You Should Never Sell Off You Real Estate Portfolio, Unless…

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I absolutely love this quote: “The best time to buy real estate is now, and the best time to sell it is never.” There’s probably a lot of folks out there who have spent five, 10, or 15 years building up these large single family home portfolios. You’re doing really well, you’re living the life, you’ve got passive income coming in every single month, and you’ve probably seen quite a bit of capital growth in your portfolio. There is no real reason why you should sell because at the end of the day, your property portfolio is producing your income, and you are living the life that you desire. Still, I think there are few instances where you should consider selling out of your portfolio.

Related: How to Boost Profits (& Reduce Hassle) When Selling Your Investment Property

3 Instances You Should Consider Liquidating Your Real Estate

1. When a life emergency happens.

If, for whatever reason, there is some kind of emergency that happens within your family, then that is a good time to potentially look at liquidating some properties because you will probably have to cover some unexpected costs. Personally, I think you should have a buffer in place at any given moment just in case something unexpected like that happens so it doesn’t affect your property portfolio. However, it is still something that you should keep in mind because you never know what’s going to happen tomorrow.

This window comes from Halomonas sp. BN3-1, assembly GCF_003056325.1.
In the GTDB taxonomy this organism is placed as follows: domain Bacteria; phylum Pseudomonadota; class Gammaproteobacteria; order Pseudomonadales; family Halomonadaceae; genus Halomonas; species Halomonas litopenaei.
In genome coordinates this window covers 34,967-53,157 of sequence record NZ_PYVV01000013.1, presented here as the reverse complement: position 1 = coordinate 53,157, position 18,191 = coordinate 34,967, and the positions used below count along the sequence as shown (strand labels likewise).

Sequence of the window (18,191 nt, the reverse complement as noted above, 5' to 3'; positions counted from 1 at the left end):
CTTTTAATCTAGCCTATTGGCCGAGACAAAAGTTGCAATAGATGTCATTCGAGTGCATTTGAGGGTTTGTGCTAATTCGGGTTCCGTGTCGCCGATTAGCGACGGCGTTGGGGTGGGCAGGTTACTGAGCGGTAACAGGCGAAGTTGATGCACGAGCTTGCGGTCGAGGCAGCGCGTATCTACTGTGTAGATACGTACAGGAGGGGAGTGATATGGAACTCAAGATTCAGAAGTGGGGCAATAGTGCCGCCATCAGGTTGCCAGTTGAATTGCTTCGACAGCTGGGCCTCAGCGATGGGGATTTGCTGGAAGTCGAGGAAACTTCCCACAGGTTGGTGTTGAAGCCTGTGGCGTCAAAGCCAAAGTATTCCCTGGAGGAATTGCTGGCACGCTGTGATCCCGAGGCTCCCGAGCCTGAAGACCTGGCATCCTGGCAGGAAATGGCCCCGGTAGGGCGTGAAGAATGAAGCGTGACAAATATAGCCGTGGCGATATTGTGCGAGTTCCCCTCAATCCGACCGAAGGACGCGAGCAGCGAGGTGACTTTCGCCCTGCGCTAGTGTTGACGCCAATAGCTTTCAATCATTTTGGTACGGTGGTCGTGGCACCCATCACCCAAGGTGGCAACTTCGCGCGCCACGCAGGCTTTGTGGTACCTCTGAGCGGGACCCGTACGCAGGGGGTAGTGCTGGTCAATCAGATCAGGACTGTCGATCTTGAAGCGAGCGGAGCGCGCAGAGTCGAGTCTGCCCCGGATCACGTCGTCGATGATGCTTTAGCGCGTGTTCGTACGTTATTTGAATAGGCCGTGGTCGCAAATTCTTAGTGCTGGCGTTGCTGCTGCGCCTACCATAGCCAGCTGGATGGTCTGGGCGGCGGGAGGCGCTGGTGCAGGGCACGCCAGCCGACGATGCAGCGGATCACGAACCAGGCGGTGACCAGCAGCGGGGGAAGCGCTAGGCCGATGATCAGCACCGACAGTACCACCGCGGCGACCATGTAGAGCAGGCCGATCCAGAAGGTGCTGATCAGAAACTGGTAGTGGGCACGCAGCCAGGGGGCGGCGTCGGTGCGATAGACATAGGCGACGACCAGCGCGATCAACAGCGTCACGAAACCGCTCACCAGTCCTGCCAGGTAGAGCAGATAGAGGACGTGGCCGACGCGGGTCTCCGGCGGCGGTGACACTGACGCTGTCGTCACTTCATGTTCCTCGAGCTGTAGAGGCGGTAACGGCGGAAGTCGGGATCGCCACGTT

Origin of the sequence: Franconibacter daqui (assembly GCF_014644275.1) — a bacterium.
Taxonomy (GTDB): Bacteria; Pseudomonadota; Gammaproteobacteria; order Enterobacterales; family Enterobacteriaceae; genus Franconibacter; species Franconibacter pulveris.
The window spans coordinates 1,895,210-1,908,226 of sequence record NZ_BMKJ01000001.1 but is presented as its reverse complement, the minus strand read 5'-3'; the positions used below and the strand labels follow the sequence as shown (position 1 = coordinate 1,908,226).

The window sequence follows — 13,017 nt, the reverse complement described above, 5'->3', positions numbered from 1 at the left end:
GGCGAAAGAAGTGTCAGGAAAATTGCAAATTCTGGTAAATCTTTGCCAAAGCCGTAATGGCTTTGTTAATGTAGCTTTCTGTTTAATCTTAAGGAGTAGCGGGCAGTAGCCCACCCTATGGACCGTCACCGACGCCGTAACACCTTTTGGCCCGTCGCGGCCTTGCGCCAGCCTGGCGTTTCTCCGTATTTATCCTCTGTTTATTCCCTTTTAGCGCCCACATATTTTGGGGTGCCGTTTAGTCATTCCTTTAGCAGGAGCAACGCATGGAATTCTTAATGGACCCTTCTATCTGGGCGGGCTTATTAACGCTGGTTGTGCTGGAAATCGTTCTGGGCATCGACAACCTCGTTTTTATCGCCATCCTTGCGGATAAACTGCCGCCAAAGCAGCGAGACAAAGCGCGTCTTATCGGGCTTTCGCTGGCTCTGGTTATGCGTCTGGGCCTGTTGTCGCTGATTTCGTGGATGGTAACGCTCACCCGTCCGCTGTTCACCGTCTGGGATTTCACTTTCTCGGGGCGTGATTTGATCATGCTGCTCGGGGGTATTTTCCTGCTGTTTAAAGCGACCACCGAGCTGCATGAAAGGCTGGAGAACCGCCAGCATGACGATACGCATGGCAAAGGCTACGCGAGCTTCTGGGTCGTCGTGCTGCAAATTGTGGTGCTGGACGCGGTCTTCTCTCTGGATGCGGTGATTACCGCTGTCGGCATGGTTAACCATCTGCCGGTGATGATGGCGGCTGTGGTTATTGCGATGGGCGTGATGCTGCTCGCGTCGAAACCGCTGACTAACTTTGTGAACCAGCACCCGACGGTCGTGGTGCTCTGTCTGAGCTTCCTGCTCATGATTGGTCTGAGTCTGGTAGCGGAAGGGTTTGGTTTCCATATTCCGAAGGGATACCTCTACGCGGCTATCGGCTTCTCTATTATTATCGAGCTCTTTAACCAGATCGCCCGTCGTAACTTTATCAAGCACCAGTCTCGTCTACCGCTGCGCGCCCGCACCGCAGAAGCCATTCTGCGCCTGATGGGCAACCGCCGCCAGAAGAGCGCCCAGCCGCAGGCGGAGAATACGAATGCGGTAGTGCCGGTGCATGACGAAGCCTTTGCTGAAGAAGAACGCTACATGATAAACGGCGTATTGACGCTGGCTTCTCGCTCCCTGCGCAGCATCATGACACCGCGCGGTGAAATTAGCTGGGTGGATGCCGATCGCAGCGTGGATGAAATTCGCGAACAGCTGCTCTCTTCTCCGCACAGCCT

2. When the market starts to shift dangerously.

We all saw the bust of 2008. I think at that time, things were completely out of hand. Everyone was talking about investing in real estate. You had cab drivers owning five properties. When this time of thing happens, there is most likely some sort of bubble. So, if you kind of get a sense of the market leaning that way, I think you should consider liquidating out of your portfolio and sitting on cash because cash is king. You want everything to tank, and then you can jump back in.

3. When you’re ready to move to the next investing level.

I’ve built up a very large single family home portfolio. It’s doing well, but I’ve slowly started liquidating out of it. The only reason for that is I am starting to go to the next level of investing. I’ve been around the block, I’ve done over 500 real estate deals, predominantly single-family homes, and now I’m starting to explore multifamily. I just bought a six-unit, I’m in the process of buying a 10-unit, and who knows where else I may end up. So I need that liquid capital to continue buying multifamily properties because I believe that is the next level for me, my business, and all of my entrepreneurial endeavors.